Stump Puffball - Lycoperdon pyriforme

Main features

  • Fruit body has no true cap or gills

  • Fruit body resembles inverted pestle or pear

  • Top of fruit body spherical

  • Can reach 4cm across

  • Up to 4cm tall

  • White skin with very small pyramidal warts all over the surface that drop off quite quickly

  • Smell is mild and mushroomy

  • Flesh is white and with the consistency of a marsh-mallow sweet in young specimens

  • In older specimens, flesh turns yellow, then grey-brown and powdery

  • Grows on rotting wood

  • Fruit bodies often tightly packed together

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Stump Puffball - Lycoperdon pyriforme

Edible mushroom - novice

Other common names: Pear Puffball, Perr-Shaped Puffball

 

Scientific name meaning: The Greek Lykos, meaning wolf, and perd meaning “to break wind” are the origins of the genus name. The species name Pyriforme comes from the Latin Pirum, meaning pear
 

Season - when will I find it? Summer to early Winter
 

Habitat - where will I find it? Gorwing on dead and decaying wood, including buried wood

Description - what does it look like? 

Growth: The Stump Puffball is a saprobic fungus living of the dead and decaying wood. It is most often found in tightly packed groups of fruit bodies

Fruitbody: There is no discernible cap on the Stump Puffball. Instead it is solid and shaped like an inverted pestle of pear. It is white with small pyramidal warts covering its surface that drop off quite early in its growth. There are no gills. The fruit can reach 4cm across and 4cm tall

Flesh: White and with the consistency of a marshmallow sweet. In older specimens the flesh turns yellow, then grey-brown, before releasing spores

Smell: Mild and mushromy

Spore colour: Olive to dark brown

Possible lookalikes Earthballs, which are toxic, but these are purple or black inside. When very young, the inside of Earthballs can have a creamy interior, but a distinct band near the skins surface can be noted.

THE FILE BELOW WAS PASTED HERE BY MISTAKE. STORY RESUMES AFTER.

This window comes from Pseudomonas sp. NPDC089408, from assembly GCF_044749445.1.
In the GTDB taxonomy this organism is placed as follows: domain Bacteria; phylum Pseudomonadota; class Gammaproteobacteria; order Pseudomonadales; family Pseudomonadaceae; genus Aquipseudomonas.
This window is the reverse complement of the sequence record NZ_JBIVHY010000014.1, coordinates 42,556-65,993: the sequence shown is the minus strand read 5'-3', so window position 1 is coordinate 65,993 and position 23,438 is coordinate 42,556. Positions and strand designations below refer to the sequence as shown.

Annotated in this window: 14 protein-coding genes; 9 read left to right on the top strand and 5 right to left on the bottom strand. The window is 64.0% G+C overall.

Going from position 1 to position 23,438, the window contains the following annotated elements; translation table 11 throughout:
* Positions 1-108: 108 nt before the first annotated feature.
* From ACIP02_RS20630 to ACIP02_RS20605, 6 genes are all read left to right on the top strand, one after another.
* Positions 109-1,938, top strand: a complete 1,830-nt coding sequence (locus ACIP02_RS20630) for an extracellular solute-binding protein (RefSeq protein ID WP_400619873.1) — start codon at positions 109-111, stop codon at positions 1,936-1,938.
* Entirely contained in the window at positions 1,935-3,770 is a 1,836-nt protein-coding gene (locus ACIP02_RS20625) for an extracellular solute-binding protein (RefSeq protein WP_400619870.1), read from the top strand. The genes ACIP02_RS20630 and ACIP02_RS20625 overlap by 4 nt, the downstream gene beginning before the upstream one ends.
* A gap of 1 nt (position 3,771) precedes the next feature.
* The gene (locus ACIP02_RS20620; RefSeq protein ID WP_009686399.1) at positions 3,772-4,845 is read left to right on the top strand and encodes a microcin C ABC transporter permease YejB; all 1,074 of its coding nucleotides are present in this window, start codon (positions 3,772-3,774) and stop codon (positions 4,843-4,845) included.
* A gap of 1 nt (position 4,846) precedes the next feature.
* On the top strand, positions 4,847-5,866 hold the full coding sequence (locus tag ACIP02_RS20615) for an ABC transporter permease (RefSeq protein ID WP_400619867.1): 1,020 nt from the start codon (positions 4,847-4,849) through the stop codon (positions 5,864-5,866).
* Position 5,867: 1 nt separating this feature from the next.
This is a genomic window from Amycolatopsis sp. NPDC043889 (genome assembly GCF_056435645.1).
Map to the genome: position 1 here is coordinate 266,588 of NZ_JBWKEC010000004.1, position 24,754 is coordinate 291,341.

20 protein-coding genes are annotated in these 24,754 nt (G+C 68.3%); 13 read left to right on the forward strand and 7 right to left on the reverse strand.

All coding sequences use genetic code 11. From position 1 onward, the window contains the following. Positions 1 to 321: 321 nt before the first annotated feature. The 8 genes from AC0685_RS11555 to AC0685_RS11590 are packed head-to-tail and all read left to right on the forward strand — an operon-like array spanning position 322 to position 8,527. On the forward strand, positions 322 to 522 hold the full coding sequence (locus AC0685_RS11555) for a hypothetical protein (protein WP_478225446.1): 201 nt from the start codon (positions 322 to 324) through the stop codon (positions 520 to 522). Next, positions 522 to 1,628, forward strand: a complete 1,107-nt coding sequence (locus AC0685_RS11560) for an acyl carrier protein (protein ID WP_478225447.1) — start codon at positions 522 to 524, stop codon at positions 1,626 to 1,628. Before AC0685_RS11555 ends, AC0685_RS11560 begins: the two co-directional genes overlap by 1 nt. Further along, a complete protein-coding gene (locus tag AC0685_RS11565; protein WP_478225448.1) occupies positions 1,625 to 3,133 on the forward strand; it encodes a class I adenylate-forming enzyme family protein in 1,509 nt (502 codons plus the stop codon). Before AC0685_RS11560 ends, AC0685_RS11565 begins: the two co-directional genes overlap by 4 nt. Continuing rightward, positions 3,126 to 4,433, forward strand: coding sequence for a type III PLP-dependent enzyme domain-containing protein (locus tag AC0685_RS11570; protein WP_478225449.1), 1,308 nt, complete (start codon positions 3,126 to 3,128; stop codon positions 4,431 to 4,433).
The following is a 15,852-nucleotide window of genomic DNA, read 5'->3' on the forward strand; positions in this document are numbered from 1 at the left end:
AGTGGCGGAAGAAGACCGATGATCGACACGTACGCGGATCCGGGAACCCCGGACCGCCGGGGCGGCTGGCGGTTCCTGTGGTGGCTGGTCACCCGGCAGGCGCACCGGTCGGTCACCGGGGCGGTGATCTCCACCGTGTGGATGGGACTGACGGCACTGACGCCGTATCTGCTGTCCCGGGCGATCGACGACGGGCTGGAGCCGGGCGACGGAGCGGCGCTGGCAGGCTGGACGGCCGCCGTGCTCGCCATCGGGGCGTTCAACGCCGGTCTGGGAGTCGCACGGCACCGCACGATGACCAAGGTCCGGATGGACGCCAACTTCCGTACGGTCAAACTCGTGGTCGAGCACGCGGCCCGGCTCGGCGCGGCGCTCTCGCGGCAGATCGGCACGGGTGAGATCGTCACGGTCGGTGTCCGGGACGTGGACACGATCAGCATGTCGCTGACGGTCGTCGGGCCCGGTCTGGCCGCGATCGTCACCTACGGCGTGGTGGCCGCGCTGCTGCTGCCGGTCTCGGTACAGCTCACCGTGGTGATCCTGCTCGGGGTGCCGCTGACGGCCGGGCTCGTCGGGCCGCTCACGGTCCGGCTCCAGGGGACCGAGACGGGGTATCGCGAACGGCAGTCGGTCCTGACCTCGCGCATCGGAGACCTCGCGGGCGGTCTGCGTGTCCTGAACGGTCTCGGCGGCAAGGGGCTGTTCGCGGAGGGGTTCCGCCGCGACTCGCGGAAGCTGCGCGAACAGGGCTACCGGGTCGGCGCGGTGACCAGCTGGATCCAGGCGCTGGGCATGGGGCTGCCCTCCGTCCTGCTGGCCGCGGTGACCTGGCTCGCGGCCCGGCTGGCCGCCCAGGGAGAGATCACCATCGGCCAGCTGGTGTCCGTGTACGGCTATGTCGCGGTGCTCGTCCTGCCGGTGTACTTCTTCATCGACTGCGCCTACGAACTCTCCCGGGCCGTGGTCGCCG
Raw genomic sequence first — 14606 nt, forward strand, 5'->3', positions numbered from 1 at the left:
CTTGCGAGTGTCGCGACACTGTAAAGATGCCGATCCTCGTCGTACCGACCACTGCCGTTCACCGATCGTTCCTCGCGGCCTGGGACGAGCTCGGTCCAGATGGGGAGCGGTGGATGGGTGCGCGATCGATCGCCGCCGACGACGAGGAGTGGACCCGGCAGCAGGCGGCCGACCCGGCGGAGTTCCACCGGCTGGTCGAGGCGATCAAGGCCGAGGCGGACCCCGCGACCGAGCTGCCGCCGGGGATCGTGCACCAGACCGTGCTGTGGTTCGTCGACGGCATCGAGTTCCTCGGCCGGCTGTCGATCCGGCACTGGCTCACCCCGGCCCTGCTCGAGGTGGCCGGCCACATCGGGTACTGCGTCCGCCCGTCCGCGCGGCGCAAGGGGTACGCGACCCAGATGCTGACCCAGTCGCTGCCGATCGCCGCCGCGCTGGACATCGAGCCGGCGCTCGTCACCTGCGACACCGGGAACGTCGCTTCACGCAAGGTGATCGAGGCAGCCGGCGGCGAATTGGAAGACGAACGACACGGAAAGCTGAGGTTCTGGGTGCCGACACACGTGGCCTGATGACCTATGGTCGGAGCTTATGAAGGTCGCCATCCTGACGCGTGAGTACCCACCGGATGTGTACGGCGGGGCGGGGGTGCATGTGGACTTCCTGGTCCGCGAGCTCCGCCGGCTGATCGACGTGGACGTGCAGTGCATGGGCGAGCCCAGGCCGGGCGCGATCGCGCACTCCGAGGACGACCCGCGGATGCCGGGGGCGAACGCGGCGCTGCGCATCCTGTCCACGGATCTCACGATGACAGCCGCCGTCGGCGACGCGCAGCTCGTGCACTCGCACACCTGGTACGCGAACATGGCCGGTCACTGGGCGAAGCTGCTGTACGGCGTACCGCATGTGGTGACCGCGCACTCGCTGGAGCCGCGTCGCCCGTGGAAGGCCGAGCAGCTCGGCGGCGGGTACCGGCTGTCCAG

The Stump Puffball could be easily confused with other puffballs, but all 18 UK species are edible.

Young Amanitas, which include deadly poisonous species, could also be mistaken for a puffball. However, an embryonic mushroom would be visible upon slicing the fruit top to bottom

Use as a food The Stump Puffball must be pure white inside if it is to be consumed. Any specimens that have any sign of yellowing, or worse browning, should be discarded as they will cause severe gastric distress.

This mushroom is eaten cooked. The skin is tough so should be removed first. It is best to remove the "warts" if the are still present in young specimens.
It has a slimy consistency and does not have the strongest taste, so it is best added to mushroom soups as a thickener, or included in dishes with lots of other mushrooms of different textures

Use in herbal medicine The Stump Puffball's spores have been used to relieve chaffing 

If you are suffering from any ailment or need medical advice, please see your General Practitioner

Hazards Do not consume if any part of the specimen is showing signs of going to spore – yellowing or browning of any part of the flesh.

This mushroom can grow on roadside verges where it can accumulate traffic-related toxins. It is advisable to avoid harvesting from the sides of busy roads

Importance to other species The Stump Puffball is eaten by slugs and snails

Always stay safe when foraging. You need to be 100% sure of your identification, 100% sure that your foraged item is edible, and 100% sure that you are not allergic to it (it is good practice to always try a small amount of any new food you are consuming). If in doubt, leave it out!